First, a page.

A subprime mortgage is a type of home loan issued to borrowers with low credit scores (often below 600) who wouldn’t qualify for conventional mortgages. They usually come with much higher interest rates and down payments than conventional options. Taking out a subprime mortgage is rarely a good idea. You may be better off working with a financial advisor to rebuild your credit before applying for a subprime mortgage. But if it’s your only option, there are some points you need to know.
The Risks of Subprime Mortgages
In the mortgage business, borrowers with poor credit histories are considered high-risk and more likely to default on their loans than their counterparts with higher credit scores. After all, would you be likely to loan money to someone with a habit of missing payments and borrowing more than he or she can pay back? That’s what runs through the heads of bankers and other mortgage lenders when they deal with subprime mortgages. So to compensate, they issue these loans with higher high interest rates and down-payment requirements.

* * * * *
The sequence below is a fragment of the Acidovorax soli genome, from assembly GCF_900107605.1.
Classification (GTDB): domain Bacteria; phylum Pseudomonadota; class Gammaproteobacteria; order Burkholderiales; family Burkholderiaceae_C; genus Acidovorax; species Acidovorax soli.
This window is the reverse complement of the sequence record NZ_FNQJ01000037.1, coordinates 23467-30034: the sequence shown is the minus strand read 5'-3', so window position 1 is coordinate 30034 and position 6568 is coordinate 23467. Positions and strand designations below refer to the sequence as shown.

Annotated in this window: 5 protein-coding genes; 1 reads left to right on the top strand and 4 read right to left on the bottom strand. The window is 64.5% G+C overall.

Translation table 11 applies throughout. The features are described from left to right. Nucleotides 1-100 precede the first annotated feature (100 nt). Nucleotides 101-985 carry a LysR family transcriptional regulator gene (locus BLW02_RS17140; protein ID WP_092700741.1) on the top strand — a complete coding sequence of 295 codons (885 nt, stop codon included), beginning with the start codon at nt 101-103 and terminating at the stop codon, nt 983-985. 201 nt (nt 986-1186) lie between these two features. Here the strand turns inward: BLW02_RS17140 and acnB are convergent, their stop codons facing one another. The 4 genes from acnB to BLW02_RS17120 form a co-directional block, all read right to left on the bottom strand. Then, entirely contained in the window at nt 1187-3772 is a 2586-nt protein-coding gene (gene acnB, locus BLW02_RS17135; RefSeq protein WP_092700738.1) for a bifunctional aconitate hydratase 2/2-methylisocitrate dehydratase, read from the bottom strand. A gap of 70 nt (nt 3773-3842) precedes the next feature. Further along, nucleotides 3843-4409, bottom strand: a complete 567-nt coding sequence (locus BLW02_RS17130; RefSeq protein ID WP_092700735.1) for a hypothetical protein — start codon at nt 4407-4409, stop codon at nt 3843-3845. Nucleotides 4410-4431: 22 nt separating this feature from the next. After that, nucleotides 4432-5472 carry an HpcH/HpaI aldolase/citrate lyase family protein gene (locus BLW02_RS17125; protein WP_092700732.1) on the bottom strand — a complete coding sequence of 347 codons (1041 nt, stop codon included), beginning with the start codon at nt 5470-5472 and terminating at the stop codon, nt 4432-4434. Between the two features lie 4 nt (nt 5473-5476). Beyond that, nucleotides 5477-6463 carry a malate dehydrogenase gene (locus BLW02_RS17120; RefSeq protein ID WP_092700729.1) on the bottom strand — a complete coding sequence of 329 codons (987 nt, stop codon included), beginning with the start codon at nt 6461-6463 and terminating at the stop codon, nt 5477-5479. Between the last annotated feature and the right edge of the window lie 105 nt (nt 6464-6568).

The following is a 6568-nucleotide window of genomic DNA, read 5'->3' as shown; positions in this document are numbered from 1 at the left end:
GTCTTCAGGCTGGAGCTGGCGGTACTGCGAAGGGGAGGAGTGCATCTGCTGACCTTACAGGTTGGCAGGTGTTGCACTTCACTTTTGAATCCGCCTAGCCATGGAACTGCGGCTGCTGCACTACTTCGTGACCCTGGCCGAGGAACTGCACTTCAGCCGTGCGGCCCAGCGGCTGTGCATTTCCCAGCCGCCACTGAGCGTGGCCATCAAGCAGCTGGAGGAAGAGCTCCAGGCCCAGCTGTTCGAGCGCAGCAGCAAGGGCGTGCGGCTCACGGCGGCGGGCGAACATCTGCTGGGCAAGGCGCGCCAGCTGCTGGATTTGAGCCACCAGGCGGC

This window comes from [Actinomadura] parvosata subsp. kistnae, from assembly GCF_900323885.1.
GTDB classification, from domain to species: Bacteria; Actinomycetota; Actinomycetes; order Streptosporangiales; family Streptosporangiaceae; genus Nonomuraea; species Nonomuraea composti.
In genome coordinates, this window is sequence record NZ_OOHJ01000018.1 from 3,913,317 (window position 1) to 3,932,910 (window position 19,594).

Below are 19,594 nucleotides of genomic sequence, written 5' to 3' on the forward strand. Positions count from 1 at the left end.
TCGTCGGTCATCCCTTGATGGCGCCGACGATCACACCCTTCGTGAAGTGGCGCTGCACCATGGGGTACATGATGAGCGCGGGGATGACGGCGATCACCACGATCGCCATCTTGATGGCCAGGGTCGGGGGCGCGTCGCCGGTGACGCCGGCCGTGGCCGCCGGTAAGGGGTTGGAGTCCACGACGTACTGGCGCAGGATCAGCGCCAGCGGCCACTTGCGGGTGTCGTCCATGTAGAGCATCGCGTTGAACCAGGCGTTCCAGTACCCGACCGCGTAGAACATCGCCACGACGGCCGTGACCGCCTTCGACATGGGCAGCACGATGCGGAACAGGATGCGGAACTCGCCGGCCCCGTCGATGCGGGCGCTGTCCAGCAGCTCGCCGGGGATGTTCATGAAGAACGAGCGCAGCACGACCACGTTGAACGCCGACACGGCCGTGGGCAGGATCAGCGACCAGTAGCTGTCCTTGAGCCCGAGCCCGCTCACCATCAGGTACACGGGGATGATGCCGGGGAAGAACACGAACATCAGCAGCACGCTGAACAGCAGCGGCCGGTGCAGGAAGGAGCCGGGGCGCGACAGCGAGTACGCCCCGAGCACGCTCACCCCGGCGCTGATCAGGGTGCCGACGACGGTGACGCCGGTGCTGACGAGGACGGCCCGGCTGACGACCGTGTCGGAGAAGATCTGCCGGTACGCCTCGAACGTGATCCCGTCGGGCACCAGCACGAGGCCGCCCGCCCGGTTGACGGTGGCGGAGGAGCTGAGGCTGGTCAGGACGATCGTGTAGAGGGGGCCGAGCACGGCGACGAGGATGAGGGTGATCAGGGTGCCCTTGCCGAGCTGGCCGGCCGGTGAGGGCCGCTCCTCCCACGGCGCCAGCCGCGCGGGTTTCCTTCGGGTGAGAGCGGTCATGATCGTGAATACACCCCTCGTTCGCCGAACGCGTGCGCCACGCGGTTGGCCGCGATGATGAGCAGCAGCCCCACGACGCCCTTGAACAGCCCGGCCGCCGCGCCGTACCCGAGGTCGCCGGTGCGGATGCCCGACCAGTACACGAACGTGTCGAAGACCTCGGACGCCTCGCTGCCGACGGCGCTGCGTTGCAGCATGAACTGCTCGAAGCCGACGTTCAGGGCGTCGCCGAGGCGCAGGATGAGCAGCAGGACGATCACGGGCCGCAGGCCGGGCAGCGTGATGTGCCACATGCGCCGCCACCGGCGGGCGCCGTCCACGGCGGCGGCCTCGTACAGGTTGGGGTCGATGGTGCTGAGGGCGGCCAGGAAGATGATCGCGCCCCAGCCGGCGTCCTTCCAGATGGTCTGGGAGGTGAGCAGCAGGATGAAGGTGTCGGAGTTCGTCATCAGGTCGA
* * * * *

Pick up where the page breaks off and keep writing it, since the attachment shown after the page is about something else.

To put that into perspective, the average interest rate for a 30-year fixed-rate conventional mortgage hovers around 4.20%. Today, interest rates for subprime mortgages can climb to 10%. Remember, interest is the cost of borrowing money. So the higher the rate, the more you’ll pay overall in the long run. And when calculating your mortgage payments, you’d also have to crunch property taxes and other factors.
But that’s not all. Most lenders require a down payment on your mortgage. For conventional mortgages, it typically stretches from around 10% to 20% of the home’s purchase price. For subprime mortgages, that rate typically goes up to around 30%.
So if you landed a subprime mortgage for a $200,000 home. You better have at least $60,000 at hand. Continue reading “What Is a Subprime Mortgage?”